Medical Benefits are fairly consistent across all the jurisdictions. The biggest area of difference is in who selects the medical providers. In about half of the jurisdictions the employee can select their own medical provider, while in the other half of the jurisdictions the employer or insurer will determine who the medical providers will be.
Rehabilitation benefits for both vocational rehabilitation and medical rehabilitation vary greatly. All jurisdictions require medical rehab but not all states require vocational rehab. The limitations placed on vocational rehab depend upon the state.
IMEs and Ratings
In all of the jurisdictions if the employer or employee is unhappy with the medical diagnosis or impairment rating given by the medical provider chosen by the other party, they can question it. The means to do so varies from jurisdiction to jurisdiction. In some states the party not in control of the medical selection can have an independent medical examination of the employee by requesting it from the other side of the claim. In other states the employee or employer must petition the Workers’ compensation Board for the Board to provide an independent medical evaluator. Then there are a few states where the claims adjuster for the employer can request a peer review—where a doctor evaluates the medical diagnosis provided.
Most of the jurisdictions use the American Medical Association Guidelines to calculate impairment ratings. But then each jurisdiction applies them differently. Some jurisdiction will multiple the impairment rating by a set number of weeks and then multiply that number against the TTD rate or the PTD rate. Other jurisdiction will increase the impairment rating by half or double or some other local variance.
Death Benefits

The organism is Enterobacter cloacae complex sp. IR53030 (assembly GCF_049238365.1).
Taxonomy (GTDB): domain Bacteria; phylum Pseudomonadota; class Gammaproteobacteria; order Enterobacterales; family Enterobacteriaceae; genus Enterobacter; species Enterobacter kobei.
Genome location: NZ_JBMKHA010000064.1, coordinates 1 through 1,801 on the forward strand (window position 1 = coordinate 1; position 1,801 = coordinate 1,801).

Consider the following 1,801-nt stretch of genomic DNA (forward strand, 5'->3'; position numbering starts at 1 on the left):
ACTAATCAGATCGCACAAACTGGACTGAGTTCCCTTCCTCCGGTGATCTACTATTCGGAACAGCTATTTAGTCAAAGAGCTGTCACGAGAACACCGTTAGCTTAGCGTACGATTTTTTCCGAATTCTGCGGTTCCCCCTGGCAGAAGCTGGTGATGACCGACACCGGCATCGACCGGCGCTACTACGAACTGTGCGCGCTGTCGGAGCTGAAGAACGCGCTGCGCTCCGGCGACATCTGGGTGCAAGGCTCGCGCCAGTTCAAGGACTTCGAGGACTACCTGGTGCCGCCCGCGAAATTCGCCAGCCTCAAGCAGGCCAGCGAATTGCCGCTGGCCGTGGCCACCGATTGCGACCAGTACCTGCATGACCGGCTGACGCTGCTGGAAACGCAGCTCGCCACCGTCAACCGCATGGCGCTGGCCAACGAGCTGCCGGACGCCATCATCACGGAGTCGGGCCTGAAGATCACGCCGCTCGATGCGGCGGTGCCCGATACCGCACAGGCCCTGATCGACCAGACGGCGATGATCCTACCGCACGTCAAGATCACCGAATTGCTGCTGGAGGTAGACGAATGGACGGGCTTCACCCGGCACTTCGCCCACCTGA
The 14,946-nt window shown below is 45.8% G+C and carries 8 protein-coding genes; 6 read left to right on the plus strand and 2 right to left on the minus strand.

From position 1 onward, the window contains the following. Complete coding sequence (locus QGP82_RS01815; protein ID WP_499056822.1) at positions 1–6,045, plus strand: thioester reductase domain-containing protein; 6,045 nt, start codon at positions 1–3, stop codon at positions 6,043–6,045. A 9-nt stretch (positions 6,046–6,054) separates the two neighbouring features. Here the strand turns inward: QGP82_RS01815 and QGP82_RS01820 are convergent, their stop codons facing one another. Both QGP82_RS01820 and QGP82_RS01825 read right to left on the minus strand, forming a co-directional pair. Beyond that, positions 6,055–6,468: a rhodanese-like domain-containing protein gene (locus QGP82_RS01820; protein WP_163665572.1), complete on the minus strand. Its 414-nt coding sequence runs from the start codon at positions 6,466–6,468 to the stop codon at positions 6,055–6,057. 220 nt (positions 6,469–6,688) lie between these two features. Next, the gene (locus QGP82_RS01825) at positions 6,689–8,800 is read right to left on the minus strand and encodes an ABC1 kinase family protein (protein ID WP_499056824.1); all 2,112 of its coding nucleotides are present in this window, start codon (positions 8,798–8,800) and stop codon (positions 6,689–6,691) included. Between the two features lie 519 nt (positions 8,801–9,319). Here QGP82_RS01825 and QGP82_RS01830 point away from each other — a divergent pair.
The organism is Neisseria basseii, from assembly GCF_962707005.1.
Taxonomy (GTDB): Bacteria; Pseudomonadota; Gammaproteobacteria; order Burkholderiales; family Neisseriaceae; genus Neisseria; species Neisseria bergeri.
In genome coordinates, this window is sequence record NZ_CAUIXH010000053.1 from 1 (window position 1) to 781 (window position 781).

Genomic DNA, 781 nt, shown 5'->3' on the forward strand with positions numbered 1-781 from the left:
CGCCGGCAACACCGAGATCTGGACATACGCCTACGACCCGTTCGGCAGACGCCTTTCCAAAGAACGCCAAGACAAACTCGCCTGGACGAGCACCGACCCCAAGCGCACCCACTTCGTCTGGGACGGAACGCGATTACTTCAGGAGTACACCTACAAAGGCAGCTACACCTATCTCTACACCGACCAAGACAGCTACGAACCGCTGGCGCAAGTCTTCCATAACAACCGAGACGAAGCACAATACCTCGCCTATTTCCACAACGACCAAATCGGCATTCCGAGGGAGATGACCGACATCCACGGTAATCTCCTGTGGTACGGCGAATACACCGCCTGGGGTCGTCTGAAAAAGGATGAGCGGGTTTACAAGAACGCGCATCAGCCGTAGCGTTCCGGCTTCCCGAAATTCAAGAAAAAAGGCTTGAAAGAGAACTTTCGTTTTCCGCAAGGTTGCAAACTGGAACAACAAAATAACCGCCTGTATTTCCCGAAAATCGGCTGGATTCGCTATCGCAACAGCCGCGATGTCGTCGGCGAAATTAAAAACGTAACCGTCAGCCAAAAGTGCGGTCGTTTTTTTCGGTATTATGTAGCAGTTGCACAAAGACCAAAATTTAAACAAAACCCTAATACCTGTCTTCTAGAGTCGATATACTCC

Death benefits also vary considerably by jurisdiction. In some states the death benefit will be equal to a certain number of weeks of the TTD benefit or the PPD benefit, for examples 400 weeks of TTD. In other states the death benefit will be capped at a dollar amount, like in Kansas where the death benefit payable to the employee's spouse and dependent children is $250,000.
Other Differences
There are many other areas where the workers’ comp laws will differ from jurisdiction to jurisdiction. For instance, some jurisdictions allow subrogation or workers’ comp payments, other jurisdictions do not allow subrogation. Most jurisdictions do not cover independent contractors for workers’ comp, but a few do. Some jurisdictions allow the insurance company to settle future medical cost with the employee, while some jurisdictions require the employee to have life time medical care made available. (workersxzcompxzkit)
Neither the multi-state workers’ compensation claims manager or the professional claims auditor will know all the work comps laws in the entire jurisdiction. Please feel free to contact us with any of your work comp questions. We won't know the law in every jurisdiction, but we will be glad to assist you in learning the answer to your question.
So, feel free to use our State Laws Resource, which is updated periodically, but still laws may change more frequently than any printed service.

Author Robert Elliott, executive vice president, Amaxx Risks Solutions, Inc. has worked successfully for 20 years with many industries to reduce Workers' Compensation costs, including airlines, health care, manufacturing, printing/publishing, pharmaceuticals, retail, hospitality and manufacturing. He can be contacted at: or 860-553-6604.

Podcast/Webcast: Claim Handling Strategies
Click Here:  Claim_Handling_Strategies/index.php 

Do not use this information without independent verification. All state laws vary. You should consult with your insurance broker or agent about workers' comp issues.
©2010 Amaxx Risk Solutions, Inc. All rights reserved under International Copyright Law. If you would like permission to reprint this material, contact Info@

Speak Your Mind


Professional Development Resource

Learn How to Reduce Workers Comp Costs 20% to 50%"Workers Compensation Management Program: Reduce Costs 20% to 50%"
Lower your workers compensation expense by using the
guidebook from Advisen and the Workers Comp Resource Center.
Perfect for promotional distribution by brokers and agents!
Learn More

Please don't print this Website

Unnecessary printing not only means unnecessary cost of paper and inks, but also avoidable environmental impact on producing and shipping these supplies. Reducing printing can make a small but a significant impact.

Instead use the PDF download option, provided on the page you tried to print.

Powered by "Unprintable Blog" for Wordpress -